The equation 57 in the reference [Jian-Sheng Wang, Jian Wang and J. T. Lu, Quantum thermal transport in nanostructures, Eur. Phys. J. B 62, 381 (2008)] explains the the transmission coefficient for the thermal conductance, as follows: $$T_{\omega}={Tr}\left[G^{R}\Gamma_\text{left}G^{A}\Gamma_\text{right}\right]\tag{1}$$ The equation 12 in the reference [A. R. Rocha, V. M. García-Suárez, S. Bailey, C. Lambert, J. Ferrer and S. Sanvito, Spin and molecular electronics in atomically generated orbital landscapes, Phys. Rev. B, 73, 085414 (2006)] explains the transmission coefficient for the charge conductance, as follows: $$G=\frac{2e^{2}}{h}\mathrm{Tr}\left[\Gamma_\text{left}G_{M}^{A}\Gamma_\text{right}G_{M}^{R}\right]\tag{2}$$

It seems that these two quantities are same; except the coefficient $\frac{2e^{2}}{h}$. This means that the following thermal conductance and charge conductance also seems same.

Would anyone explain to me the difference between them; particularly, the difference in the calculation procedures for these two quantities (the transmission for the thermal and charge conductance / the thermal and charge conductance)?

Thank you in advance.

  • $\begingroup$ Tr($\Gamma_L G^A \Gamma_R G^R$) = Tr($ G^R \Gamma_L G^A \Gamma_R$). If the matrices are small enough (and diagonalizable), you can evaluate the products and diagonalize. Then the trace is simply the sum of the eigenvalues! The difference is basically units. Transmission is the (roughly) the probability of a carrier crossing the system. Conductance is basically the probability weighted by the charge the carriers take with them. Thermal conductance is just the probability weighted by the heat the carriers take with them. The essential physics is encoded in the transmission. $\endgroup$ Commented Feb 2 at 0:33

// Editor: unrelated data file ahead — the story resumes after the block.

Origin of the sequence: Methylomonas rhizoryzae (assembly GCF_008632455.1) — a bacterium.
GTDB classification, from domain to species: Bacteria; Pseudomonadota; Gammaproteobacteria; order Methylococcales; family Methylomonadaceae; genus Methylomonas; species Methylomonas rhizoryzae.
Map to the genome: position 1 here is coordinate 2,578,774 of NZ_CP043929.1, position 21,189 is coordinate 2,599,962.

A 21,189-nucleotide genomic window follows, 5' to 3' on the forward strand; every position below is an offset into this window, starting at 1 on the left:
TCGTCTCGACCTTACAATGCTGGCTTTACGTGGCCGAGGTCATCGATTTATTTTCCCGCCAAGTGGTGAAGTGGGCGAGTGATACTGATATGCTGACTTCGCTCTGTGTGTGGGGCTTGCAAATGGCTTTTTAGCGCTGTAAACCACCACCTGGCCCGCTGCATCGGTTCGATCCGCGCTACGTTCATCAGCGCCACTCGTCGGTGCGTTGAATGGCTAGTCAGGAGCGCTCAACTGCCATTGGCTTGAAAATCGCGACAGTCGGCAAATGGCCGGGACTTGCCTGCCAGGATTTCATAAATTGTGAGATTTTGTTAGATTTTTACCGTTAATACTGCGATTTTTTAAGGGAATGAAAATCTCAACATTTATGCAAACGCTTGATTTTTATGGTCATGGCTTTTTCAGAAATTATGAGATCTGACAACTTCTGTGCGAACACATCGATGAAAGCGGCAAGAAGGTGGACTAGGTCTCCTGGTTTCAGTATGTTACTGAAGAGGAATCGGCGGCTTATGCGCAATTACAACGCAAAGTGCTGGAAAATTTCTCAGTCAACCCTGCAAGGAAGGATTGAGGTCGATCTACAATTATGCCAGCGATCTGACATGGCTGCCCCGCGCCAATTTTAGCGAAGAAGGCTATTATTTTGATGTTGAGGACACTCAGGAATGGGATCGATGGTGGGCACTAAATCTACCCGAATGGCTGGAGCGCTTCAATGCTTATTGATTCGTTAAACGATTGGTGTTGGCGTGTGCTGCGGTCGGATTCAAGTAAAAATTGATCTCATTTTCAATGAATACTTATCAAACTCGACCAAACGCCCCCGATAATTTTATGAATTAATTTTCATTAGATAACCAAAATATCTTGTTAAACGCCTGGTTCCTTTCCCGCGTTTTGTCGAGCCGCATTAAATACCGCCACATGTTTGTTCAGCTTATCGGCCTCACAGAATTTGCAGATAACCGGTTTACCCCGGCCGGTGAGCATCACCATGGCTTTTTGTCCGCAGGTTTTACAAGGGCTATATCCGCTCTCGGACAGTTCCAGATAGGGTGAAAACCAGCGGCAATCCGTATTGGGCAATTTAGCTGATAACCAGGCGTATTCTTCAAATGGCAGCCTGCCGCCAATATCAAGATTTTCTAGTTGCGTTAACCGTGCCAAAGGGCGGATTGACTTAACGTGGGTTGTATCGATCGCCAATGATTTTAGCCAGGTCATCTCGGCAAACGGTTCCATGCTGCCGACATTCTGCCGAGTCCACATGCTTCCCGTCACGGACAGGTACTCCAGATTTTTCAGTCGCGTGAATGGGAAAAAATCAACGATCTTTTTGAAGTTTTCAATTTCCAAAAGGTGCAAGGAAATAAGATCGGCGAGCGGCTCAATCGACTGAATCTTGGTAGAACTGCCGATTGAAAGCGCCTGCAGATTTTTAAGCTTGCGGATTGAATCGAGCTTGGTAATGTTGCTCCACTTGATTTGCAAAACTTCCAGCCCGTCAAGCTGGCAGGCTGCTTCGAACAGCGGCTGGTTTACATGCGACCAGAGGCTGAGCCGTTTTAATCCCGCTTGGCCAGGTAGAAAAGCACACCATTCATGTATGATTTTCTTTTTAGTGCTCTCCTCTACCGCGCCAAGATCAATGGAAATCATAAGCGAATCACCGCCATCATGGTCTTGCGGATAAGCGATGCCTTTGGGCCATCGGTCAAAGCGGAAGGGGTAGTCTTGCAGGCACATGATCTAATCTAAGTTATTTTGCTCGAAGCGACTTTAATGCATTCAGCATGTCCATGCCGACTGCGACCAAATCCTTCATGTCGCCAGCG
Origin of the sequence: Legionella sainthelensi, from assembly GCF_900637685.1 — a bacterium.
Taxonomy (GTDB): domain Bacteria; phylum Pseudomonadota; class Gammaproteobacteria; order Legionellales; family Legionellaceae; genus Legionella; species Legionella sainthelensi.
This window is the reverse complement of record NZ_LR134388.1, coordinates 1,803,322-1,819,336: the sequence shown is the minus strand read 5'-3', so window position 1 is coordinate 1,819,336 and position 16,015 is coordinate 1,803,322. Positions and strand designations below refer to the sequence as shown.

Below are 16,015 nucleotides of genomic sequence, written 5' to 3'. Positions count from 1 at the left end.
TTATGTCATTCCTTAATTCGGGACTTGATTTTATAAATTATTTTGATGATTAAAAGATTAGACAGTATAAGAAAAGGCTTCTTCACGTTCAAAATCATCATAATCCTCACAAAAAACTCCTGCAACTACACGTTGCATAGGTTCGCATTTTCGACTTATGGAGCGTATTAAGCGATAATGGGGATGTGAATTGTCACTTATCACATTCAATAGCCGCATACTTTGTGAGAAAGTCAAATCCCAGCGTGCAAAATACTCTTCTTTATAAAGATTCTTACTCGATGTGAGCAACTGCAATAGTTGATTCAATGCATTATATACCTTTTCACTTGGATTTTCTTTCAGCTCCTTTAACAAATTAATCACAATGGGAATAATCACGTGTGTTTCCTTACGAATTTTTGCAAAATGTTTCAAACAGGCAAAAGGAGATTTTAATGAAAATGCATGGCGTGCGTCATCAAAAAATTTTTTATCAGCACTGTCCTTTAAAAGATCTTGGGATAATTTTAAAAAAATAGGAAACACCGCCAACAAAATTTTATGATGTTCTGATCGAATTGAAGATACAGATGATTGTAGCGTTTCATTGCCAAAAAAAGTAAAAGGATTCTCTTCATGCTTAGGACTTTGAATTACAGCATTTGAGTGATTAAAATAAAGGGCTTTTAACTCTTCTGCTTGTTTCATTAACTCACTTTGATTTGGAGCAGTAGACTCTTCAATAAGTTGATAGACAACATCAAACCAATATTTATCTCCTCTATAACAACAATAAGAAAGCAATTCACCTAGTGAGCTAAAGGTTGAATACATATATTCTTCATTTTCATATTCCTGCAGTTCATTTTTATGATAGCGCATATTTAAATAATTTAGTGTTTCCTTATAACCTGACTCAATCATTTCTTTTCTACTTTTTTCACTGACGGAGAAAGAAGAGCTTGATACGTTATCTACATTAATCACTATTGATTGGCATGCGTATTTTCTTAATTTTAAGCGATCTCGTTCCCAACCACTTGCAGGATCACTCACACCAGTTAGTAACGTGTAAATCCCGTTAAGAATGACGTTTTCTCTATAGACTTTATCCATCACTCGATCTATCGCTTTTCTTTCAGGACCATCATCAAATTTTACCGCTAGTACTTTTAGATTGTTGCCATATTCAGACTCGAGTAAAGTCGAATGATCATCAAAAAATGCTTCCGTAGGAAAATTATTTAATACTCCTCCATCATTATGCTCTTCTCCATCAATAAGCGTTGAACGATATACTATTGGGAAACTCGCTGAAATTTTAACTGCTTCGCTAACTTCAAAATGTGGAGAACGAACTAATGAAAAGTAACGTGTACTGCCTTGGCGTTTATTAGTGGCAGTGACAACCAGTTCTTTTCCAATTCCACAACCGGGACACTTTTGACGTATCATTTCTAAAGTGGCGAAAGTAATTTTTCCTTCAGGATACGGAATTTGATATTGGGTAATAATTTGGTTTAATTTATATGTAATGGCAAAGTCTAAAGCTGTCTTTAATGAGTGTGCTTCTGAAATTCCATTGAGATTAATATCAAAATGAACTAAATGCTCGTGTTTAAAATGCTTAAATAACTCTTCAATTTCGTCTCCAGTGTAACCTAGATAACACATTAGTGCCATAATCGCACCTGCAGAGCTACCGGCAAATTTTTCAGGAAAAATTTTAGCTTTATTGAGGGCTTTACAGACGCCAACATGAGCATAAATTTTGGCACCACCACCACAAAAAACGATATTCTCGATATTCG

• $\begingroup$ @Ty Sterling Thank you for the reply. In other words, the charge conductance and thermal conductance are same, if the coefficient ($\frac{2e^{2}}{h}$) in the charge conductance is ignored. Is my understanding correct or not? $\endgroup$
    – Kieran
    Commented Feb 2 at 4:44
  • $\begingroup$ I think you mean that the transmission and conductance are the same if the coefficient is ignored (which I think is correct). I changed fields ~5 years ago, but IIRC I think what you are looking for is called 'Landauer formalism'. See e.g. here: gianlucafiori.org/qpc/node7.html $G \sim T$ with $G$ the conductance and $T$ transmission probability. The difference between heat and charge conductance is a constant prefactor with the whatever are the right dimensions. I think it is called 'thermal transmission' above because of the context; transmission is more general than that. $\endgroup$ Commented Feb 2 at 18:42
  • $\begingroup$ @Ty Sterling Thank you for the link. I have one more question. When computing the thermal transmission coefficient, the green function needs to be computed first; for example, $G^{R}_{scattering\:region}=\left[\left(\omega+i0^{+}\right)^{2}I-D\right]^{-1}$, where D is the dynamic constant matrix. I compare it with the retarded green function in charge conductance. I found that this dynamic constant matrix is just the off-diagonal matrix in the Hamiltonian, which is the interaction matrix between the lead and the central scattering region. Is my understanding correct? $\endgroup$
    – Kieran
    Commented Feb 3 at 9:36
  • 1
    $\begingroup$ @Ty Sterling It is just about dynamic constant matrix for the green function calculation in the thermal conductance. Thank you a lot for your help. $\endgroup$
    – Kieran
    Commented Feb 8 at 12:59


You must log in to answer this question.